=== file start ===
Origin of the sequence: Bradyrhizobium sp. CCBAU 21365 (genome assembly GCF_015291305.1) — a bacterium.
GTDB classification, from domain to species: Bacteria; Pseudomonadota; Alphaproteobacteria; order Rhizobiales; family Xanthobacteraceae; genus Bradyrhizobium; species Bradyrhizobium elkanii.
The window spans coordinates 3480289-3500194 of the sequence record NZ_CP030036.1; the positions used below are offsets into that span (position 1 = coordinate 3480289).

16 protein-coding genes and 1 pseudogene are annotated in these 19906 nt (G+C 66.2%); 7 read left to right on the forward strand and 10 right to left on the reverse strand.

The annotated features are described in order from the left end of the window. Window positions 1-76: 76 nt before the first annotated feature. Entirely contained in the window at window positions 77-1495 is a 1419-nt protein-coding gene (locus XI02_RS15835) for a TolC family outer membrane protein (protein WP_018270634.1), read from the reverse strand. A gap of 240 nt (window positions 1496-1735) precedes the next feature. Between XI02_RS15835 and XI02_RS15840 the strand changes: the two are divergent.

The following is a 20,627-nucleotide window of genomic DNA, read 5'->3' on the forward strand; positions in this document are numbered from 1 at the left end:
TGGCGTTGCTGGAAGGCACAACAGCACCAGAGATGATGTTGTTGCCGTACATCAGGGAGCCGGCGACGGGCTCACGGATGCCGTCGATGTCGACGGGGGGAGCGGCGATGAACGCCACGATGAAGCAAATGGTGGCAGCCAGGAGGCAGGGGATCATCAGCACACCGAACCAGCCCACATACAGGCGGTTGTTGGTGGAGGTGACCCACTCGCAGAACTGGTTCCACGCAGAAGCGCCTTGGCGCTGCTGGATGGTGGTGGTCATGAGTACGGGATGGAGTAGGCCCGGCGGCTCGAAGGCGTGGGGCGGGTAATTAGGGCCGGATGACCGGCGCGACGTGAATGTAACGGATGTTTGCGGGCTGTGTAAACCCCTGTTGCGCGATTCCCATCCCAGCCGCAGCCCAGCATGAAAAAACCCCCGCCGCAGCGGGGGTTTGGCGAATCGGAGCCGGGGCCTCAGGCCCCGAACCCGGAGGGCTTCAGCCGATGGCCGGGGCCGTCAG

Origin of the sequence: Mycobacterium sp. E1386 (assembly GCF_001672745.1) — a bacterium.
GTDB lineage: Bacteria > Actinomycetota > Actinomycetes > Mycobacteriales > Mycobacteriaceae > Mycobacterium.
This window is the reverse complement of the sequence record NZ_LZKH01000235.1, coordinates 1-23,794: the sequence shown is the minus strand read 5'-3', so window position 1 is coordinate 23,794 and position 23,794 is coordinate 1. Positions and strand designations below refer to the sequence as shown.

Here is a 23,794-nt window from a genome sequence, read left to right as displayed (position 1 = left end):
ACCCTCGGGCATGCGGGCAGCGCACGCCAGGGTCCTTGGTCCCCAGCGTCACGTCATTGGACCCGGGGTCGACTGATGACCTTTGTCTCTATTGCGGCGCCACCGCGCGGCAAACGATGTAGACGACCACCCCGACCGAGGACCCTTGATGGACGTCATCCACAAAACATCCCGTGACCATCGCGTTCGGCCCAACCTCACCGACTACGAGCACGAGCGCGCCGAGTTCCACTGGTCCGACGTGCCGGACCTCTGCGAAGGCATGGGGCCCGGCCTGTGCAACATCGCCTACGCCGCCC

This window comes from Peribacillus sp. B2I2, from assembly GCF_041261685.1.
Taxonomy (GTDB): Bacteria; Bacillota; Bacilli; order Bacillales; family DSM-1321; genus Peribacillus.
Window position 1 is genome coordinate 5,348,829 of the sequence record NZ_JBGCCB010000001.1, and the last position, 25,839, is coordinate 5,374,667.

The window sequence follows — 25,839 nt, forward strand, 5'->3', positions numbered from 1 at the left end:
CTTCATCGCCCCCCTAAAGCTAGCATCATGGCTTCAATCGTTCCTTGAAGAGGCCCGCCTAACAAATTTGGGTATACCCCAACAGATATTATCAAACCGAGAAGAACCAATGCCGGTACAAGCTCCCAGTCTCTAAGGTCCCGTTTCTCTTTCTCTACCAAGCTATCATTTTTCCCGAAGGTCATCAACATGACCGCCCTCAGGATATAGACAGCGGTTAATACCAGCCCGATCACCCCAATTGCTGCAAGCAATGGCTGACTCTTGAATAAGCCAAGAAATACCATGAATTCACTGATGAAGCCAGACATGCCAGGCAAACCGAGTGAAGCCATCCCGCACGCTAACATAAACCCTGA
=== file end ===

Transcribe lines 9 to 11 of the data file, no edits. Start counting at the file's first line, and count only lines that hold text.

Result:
GTDB lineage: Bacteria > Actinomycetota > Actinomycetes > Mycobacteriales > Mycobacteriaceae > Mycobacterium.
This window is the reverse complement of the sequence record NZ_LZKH01000235.1, coordinates 1-23,794: the sequence shown is the minus strand read 5'-3', so window position 1 is coordinate 23,794 and position 23,794 is coordinate 1. Positions and strand designations below refer to the sequence as shown.

Here is a 23,794-nt window from a genome sequence, read left to right as displayed (position 1 = left end):